My significance of Boston One Year Later

20140416-013308.jpg

Today marked the one year anniversary of the 2013 Boston Marathon that went wrong. It was my first Marathon. This evening I was in COM editing my report of the year anniversary tribute that was held at Hynes Convention Center. The ceremony was attended by VP Joe Biden, survivors and the men and women who were on the scene and helped that day. While I was editing I was watching clips from speakers at the event. I heard survivors who have lost legs say how blessed they were for all the support they have received and asked for people wanting to help, to reach out and help out others in need in your community. I heard many share with pride how incredible the strength of this country and its people is. While going through the footage, my phone buzzed and I saw that a classmate/colleague of mine tweeted out: A year ago today, almost to the hour, I learned who Carlos Arredondo is thanks to & . I thought to myself— damn, he’s right. I was emotional and clicked the next speech, it was that of Patrick Downes where he shares how proud he is to be a Bostonian. His last words, left me sobbing in the edit lab. The impact that the Boston Marathon of 2013 has on me is huge. You see, because I remember exactly a year ago at about the time I was crying in the edit lab is when I was sitting in my former dorm room, very focused, editing my report of the Boston Marathon tragedy and sharing my interview with Carlos— someone who today was recognized by the Vice President as a man who ran to danger and helped in a time of crisis. I met Carlos on the street that afternoon, unexpectedly with my friend and then colleague Seline Jung. Had it not been for the way Carlos spoke, the accent I am all too familiar with— the one that reminds me of my father’s. Had it not been for what I heard, would I have not begun speaking Spanish and captured his attention. I met him with the best intentions and he clearly saw that because I still wonder why he stopped to talk. And it’s easy to conclude that the man who helps, just doesn’t stop helping.  I took a moment to wipe my tears and let that moment sink in for me. Forever in my heart and memory is this event, marked for me with the experience as a young journalist. During those weeks that lay ahead last year’s battle finally one day brought so much aid to my heart… and that was one of my favorite posts I’ve ever written: Why meeting Anderson Cooper was not the highlight of my night. So, as I proceeded to respond to my classmate’s tweet and finally dried off my cheeks, I will never lose sight of how much this day impacted me. And I find myself a year later spending another late evening working on a story (The Globe said it best) I wish would have never happened.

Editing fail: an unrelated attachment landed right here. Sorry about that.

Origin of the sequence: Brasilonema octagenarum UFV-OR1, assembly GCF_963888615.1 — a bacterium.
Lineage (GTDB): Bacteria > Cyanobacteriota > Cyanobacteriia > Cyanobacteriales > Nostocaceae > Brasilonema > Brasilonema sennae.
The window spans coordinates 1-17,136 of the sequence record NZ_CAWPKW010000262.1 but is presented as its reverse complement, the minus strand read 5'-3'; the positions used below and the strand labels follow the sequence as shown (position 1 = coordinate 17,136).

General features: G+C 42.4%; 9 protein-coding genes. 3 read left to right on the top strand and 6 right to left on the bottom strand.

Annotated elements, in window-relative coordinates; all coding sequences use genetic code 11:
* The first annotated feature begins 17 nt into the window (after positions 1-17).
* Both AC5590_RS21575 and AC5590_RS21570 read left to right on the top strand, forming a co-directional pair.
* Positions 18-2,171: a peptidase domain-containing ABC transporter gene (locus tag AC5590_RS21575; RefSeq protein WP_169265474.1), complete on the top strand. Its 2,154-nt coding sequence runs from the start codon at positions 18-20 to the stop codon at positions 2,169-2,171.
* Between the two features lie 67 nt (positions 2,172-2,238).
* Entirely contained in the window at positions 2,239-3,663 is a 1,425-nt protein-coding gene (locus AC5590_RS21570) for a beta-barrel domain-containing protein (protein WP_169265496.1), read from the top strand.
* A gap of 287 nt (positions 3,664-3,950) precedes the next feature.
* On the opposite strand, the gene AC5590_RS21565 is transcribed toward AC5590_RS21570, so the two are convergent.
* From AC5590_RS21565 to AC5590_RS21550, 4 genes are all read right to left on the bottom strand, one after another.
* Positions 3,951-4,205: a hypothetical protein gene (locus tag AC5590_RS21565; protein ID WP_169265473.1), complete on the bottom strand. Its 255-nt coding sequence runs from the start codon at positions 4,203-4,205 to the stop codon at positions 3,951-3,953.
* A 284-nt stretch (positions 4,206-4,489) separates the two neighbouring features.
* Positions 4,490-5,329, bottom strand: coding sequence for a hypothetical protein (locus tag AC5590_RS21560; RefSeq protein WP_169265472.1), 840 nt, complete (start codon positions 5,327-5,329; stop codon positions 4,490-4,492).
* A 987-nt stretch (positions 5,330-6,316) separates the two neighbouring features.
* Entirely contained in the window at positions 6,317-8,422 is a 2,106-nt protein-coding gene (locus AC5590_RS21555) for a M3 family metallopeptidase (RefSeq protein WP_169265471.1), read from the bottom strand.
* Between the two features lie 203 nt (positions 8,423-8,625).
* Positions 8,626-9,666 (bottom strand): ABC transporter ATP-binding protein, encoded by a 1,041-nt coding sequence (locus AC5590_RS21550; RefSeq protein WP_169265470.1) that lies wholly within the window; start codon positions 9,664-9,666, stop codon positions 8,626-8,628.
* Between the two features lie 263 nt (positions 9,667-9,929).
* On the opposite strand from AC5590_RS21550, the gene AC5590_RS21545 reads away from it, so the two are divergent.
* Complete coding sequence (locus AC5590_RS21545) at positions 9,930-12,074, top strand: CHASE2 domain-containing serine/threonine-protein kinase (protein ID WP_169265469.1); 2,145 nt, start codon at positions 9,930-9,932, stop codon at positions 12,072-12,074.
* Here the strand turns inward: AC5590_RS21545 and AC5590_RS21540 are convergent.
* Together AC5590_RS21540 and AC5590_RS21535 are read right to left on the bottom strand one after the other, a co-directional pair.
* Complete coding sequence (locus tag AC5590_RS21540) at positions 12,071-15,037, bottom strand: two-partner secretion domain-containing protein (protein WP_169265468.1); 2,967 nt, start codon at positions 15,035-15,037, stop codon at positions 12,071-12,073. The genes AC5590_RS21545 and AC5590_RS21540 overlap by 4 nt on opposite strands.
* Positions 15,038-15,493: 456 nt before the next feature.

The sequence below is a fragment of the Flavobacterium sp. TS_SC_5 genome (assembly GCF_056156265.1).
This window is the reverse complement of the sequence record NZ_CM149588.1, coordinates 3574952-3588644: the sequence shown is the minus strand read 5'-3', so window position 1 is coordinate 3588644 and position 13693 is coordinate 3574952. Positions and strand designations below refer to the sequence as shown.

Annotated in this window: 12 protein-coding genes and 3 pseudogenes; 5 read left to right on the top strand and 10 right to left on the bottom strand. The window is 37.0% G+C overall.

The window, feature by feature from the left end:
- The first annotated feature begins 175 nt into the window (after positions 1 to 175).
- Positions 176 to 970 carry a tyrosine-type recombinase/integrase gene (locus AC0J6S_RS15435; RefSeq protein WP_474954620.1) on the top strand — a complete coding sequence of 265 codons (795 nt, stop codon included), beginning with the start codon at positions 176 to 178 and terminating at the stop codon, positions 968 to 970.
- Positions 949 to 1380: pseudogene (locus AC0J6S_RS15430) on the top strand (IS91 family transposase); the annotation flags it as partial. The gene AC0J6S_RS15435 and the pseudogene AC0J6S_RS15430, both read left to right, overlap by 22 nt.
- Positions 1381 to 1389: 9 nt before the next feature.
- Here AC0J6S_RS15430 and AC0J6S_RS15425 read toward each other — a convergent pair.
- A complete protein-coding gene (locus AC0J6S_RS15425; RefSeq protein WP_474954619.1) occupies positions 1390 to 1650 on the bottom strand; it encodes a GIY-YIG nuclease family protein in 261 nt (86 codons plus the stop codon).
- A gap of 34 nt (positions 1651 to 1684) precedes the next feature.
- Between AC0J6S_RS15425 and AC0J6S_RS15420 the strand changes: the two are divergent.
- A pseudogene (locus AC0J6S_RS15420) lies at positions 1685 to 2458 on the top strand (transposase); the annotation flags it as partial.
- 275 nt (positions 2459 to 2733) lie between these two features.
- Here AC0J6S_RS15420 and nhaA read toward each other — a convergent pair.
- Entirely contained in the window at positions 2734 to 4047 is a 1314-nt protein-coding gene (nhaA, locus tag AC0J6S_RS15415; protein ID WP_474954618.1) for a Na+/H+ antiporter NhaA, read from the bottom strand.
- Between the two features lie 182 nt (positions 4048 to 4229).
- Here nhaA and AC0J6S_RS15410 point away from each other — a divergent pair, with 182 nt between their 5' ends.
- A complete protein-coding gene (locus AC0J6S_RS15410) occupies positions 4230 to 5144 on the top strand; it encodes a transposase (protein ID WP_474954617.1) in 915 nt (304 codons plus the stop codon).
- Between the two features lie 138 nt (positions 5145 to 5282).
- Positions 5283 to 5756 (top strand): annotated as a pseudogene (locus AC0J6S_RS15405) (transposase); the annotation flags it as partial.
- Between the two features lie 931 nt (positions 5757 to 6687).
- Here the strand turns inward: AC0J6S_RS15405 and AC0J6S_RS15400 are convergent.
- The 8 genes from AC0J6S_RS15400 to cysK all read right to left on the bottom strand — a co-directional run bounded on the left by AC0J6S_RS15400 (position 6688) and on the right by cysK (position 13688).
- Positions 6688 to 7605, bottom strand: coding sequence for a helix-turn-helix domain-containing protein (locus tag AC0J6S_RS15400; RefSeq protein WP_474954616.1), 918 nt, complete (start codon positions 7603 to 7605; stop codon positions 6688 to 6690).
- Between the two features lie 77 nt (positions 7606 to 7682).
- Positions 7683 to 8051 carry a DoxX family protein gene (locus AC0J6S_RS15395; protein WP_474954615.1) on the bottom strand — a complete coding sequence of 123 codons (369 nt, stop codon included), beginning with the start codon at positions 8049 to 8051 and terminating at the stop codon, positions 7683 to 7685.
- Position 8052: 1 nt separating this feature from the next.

Here’s my story:

Advertisements

Leave a comment

Filed under Journalism, Life

Leave a Reply

Fill in your details below or click an icon to log in:

WordPress.com Logo

You are commenting using your WordPress.com account. Log Out / Change )

Twitter picture

You are commenting using your Twitter account. Log Out / Change )

Facebook photo

You are commenting using your Facebook account. Log Out / Change )

Google+ photo

You are commenting using your Google+ account. Log Out / Change )

Connecting to %s